You might not have heard of these hardworking organizations—but they are doing great work, and could do more with your support.
By Katha Pollitt http://www.thenation.com/article/tis-the-season-to-give-generously/
A man carries a child as migrants and refugees arrive on a dinghy after crossing from Turkey to Lesbos island, Greece.
A man carries a child as migrants and refugees arrive on a dinghy after crossing from Turkey to Lesbos island, Greece. The island of some 100,000 residents has been transformed by the sudden new population of some 20,000 refugees and migrants, mostly from Syria, Iraq and Afghanistan. (AP Photo/Petros Giannakouris)
Can it really be December? That means it’s time once again for the annual holiday-donations column, in which I warmly invite Nation readers to send a few dollars—or, heck, many, many dollars—to some particularly worthy groups doing important progressive and humanitarian work. Please do so forthwith, while enjoying a glass of mulled wine and a slice of mince pie.
§ International Rescue Committee. The refugee crisis in Europe dominated the headlines for weeks this fall, as Syrians, Iraqis, Afghans, and others fled war, violence, and poverty. The headlines may be over, but the crisis is not. People are still dying on the Mediterranean, crowding along the borders, and struggling to make new lives in places where they are often not welcome. With projects in over 40 countries and more than 70 years of experience, the IRC can put your dollars to immediate use. Mark this need Urgent (rescue.org).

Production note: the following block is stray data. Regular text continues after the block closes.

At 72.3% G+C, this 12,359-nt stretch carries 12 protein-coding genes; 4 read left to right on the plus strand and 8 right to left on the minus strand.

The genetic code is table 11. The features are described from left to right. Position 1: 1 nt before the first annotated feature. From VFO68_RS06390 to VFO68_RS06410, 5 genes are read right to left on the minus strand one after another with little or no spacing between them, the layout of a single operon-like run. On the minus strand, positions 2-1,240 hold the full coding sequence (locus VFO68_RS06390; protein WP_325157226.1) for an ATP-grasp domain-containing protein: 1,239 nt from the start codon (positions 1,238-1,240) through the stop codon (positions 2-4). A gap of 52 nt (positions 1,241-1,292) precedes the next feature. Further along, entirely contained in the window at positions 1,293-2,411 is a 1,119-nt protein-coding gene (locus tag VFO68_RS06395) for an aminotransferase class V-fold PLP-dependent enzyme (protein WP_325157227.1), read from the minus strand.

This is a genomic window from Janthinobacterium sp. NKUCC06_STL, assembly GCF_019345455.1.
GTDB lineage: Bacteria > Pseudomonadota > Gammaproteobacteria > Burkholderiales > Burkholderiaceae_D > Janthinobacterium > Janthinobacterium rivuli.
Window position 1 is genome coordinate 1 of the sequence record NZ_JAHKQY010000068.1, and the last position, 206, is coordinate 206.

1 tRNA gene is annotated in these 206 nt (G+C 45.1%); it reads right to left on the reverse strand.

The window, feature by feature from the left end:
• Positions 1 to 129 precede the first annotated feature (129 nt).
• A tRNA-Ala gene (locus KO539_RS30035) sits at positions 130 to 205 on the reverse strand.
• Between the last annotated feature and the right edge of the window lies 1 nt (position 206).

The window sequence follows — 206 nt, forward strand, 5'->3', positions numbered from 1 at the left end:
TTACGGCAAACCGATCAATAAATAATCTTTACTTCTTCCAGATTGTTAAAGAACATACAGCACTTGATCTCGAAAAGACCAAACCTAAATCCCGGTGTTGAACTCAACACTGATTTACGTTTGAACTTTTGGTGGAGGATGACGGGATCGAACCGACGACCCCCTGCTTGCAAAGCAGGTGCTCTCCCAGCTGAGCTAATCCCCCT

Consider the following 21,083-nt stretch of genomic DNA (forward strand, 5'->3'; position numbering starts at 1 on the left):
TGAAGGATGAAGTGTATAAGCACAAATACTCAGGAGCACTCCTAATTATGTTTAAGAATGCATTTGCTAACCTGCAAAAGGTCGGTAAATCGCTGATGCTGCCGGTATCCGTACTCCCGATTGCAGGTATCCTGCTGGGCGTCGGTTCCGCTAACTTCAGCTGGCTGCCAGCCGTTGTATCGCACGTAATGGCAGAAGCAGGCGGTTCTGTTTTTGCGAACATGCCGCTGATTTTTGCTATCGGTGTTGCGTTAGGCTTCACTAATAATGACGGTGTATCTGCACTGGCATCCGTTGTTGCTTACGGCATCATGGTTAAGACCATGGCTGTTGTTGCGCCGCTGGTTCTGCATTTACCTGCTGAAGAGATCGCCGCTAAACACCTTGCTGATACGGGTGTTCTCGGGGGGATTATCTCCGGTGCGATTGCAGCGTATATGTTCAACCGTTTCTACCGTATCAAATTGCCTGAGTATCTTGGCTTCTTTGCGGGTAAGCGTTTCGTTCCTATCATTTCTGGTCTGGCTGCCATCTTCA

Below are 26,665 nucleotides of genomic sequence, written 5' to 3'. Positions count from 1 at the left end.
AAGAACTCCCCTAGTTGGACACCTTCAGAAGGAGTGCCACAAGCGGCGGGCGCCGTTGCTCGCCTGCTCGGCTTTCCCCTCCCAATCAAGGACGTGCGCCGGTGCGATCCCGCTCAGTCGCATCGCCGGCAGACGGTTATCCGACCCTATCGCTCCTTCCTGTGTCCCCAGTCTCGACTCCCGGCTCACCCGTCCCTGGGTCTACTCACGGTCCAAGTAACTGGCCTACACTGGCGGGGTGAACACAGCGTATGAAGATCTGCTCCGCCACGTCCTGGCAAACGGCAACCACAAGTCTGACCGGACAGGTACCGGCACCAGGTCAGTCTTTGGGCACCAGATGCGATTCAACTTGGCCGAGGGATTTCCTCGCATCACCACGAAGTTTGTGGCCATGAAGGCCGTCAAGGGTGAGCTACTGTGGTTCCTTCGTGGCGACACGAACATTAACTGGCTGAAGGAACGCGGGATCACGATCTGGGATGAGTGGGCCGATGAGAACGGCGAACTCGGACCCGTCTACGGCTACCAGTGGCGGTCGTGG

Even small donations make a big difference to volunteer groups and grassroots organizations like these.
§ Clinic Vest Project. Nationwide, volunteer escorts help abortion-clinic patients make their way safely through throngs of protesters, who besides being hateful and threatening sometimes try to direct women to fake “clinics” nearby. For only $10, you can provide a brightly colored vest (bubblegum pink and apple green are fashion favorites) that identifies defenders to patients and to each other. Since its founding in 2013, the project has outfitted over 55 groups at 85 clinics in 26 states and Canada. That’s over 1,800 vests. In 2016, the need is for 1,000 more—at least (clinicvestproject.org).